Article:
The latest IPCC report and Ukraine crisis show the urgency of phasing out fossil fuels, investing in renewables and developing sustainable agriculture, explains Egyptian UN Climate Change High-Level Champion, Mahmoud Mohieldin.
Bringing affordable and renewable energy to smallholder farmers
Sub-Saharan Africa is known for having abundant arable land and vast wildlife, holding a huge proportion of the world’s natural resources. However, according to a Foresight Africa report, at 200 million hectares, sub-Saharan Africa is home to nearly half of the world’s uncultivated land. Its agricultural growth potential is grossly underutilized, resulting in the continent having one of the lowest resource wealth outputs across developing countries.
A sustainable and resilient agricultural sector is key to sub-Saharan Africa’s economic future. Farming is the primary source of food and income for Africans and provides up to 60 per cent of all jobs on the continent. This is where smallholder farmers come in; the world depends on the 570 million smallholder farming households globally to eat, and this same group of people happens to be the poorest and most food-insecure.
Climate change is making it harder and harder to grow the way that they used to. Some 97 per cent of smallholder farmers are relying on rain to meet their agricultural needs, which has proven to be both inefficient and unreliable, and will become even more unreliable as climate change continues to wreak havoc on our food systems.
Increasing smallholder productivity is a notoriously difficult problem to solve because many smallholder families are only one bad harvest away from financial ruin. Without a stable livelihood, farmers can’t afford to invest in inputs and tools that could increase their productivity – for instance, seeds, irrigation, fertilizer, post-harvest processing and cold storage. As such they remain shut out of consumer and financial markets. African farmers need technology that delivers higher-yielding and more resilient crops.
While the solution to increasing smallholder farmer productivity is complex and diverse, solar irrigation offers a solution that simultaneously contributes to food security, climate resilience, and global poverty reduction while supporting these farmers in building economic autonomy. Providing affordable access to solar water pumps offers the highest point of leverage; getting access to a sufficient supply of water enables yield increases from both crops and livestock. And having control of water enables value-added decisions to be made (i.e. when to plant and harvest) and the ability to invest in higher value crops.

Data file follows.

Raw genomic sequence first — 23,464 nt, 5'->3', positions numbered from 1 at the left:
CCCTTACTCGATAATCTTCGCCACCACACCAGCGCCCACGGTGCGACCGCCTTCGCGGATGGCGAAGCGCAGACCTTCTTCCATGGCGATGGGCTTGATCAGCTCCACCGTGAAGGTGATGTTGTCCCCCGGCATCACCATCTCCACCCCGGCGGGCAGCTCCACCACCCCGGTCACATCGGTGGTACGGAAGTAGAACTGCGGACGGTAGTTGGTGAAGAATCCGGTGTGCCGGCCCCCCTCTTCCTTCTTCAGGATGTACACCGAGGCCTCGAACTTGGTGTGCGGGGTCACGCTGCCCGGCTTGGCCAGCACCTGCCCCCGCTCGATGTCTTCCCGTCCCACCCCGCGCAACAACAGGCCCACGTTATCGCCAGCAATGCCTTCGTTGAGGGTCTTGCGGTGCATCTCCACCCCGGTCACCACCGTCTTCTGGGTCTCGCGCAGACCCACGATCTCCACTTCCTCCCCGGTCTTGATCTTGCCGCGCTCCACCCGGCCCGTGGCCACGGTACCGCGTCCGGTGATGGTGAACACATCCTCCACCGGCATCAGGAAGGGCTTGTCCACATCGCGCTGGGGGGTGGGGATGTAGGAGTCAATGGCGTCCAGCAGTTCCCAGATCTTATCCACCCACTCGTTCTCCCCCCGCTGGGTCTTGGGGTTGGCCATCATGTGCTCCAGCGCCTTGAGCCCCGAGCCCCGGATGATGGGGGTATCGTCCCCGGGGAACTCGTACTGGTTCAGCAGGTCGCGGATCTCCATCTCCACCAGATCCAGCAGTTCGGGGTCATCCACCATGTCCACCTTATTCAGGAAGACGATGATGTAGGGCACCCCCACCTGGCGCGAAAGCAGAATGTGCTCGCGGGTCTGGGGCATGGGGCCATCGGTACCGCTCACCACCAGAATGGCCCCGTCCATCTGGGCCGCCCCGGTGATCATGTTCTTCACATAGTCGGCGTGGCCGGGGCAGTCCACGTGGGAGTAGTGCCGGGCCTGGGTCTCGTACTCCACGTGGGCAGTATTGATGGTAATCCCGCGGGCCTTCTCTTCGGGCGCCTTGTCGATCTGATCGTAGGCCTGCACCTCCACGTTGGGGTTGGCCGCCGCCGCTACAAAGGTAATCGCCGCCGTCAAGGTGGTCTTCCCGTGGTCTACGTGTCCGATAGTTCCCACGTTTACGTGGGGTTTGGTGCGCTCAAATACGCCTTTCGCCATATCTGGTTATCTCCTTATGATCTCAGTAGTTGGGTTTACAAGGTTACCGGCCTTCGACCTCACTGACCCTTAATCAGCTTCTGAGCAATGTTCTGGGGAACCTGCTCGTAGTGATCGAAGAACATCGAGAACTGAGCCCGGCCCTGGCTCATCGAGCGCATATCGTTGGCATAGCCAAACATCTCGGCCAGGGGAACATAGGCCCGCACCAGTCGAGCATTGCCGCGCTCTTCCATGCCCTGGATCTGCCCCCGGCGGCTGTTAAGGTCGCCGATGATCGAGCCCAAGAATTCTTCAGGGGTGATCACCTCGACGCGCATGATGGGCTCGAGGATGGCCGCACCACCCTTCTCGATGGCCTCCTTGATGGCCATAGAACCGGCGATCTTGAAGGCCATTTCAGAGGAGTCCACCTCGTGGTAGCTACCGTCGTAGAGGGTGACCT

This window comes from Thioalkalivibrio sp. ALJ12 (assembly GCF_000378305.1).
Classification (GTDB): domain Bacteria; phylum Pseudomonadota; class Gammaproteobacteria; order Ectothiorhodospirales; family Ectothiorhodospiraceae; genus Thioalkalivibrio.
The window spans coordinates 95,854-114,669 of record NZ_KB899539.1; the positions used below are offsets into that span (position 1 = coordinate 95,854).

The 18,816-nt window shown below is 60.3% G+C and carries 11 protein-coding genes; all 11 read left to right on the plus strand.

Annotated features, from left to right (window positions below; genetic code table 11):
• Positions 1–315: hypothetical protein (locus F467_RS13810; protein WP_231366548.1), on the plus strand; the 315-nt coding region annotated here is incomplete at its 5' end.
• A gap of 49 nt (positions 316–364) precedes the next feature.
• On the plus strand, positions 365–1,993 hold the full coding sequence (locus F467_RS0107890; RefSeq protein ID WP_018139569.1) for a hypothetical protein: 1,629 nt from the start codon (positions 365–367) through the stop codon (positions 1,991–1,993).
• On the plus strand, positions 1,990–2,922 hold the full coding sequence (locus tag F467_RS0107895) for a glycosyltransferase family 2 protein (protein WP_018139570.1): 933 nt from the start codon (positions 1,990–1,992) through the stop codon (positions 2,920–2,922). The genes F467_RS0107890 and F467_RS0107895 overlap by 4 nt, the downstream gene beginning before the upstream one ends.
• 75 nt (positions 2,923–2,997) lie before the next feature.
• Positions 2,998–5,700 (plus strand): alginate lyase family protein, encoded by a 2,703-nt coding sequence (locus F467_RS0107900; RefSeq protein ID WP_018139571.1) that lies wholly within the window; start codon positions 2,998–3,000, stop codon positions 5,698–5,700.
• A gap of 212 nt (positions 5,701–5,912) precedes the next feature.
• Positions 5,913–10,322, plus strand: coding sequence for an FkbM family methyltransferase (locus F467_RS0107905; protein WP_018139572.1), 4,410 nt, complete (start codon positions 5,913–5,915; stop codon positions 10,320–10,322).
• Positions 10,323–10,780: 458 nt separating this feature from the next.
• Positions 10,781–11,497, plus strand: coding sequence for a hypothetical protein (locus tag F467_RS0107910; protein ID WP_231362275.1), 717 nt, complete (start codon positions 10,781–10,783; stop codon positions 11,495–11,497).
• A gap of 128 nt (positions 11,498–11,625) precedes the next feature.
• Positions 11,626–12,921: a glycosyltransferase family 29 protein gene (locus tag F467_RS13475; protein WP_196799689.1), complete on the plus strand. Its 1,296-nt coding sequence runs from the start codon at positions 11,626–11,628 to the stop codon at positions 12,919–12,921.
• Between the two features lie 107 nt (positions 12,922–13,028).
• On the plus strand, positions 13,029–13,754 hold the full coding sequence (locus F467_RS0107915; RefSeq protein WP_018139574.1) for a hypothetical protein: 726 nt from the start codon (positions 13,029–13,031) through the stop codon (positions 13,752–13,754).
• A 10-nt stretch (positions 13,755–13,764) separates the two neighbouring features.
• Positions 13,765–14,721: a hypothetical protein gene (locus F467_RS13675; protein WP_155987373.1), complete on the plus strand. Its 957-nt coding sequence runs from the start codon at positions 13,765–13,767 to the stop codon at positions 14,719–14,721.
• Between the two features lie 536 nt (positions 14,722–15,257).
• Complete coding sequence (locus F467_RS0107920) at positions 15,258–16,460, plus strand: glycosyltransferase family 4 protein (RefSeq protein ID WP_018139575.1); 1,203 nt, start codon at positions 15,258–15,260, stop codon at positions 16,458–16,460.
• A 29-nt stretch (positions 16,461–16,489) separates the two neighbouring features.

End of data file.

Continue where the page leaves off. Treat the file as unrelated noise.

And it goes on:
The potential for solar water pumps, however, is limited by price. While the cost of solar water pumps for one to three acres has decreased by 97 per cent in the last decade, most smallholder farmers still cannot afford them. What is clear is that the continent needs many more solar water pumps in the hands of smallholder farmers. To do this, they’ll need enabling environments in which solar water pump companies can thrive, as well as involvement from financing institutions from global foundations to local banks.
Recognizing this opportunity, Kenyan-based climate-tech company SunCulture has found a way to bring affordable and renewable energy to smallholder farmers. As the largest distributor of IoT-enabled solar water pumps and solar irrigation systems for smallholder farmers in Africa, SunCulture is championing clean energy as a solution that fosters food security, economic empowerment, and climate mitigation and adaptation.
Their solar water pumps and irrigation systems allow farmers to transition from dependence on low-value, rain-fed crops that they can harvest only when the weather cooperates, to farming high-value crops year round. With their technology, hundreds of farmers are able to access a steady supply of water for agricultural and household use, engage in precision irrigation, store energy to power lights and appliances, and receive personalized farming recommendations.
To read more about the impacts Sunculture is having on smallholder farmers, please click here.
As with tortillas in Mexico and rice in West Africa, symbolism around bread has a spiritual dimension. Egyptians handle bread with care and respect at the bakery, on the street and in their homes.
“If we are to realise the full benefits of ending deforestation and transitioning to sustainable production, we need to see more action now” – Nigel Topping, UN High-Level Climate Champion for COP26.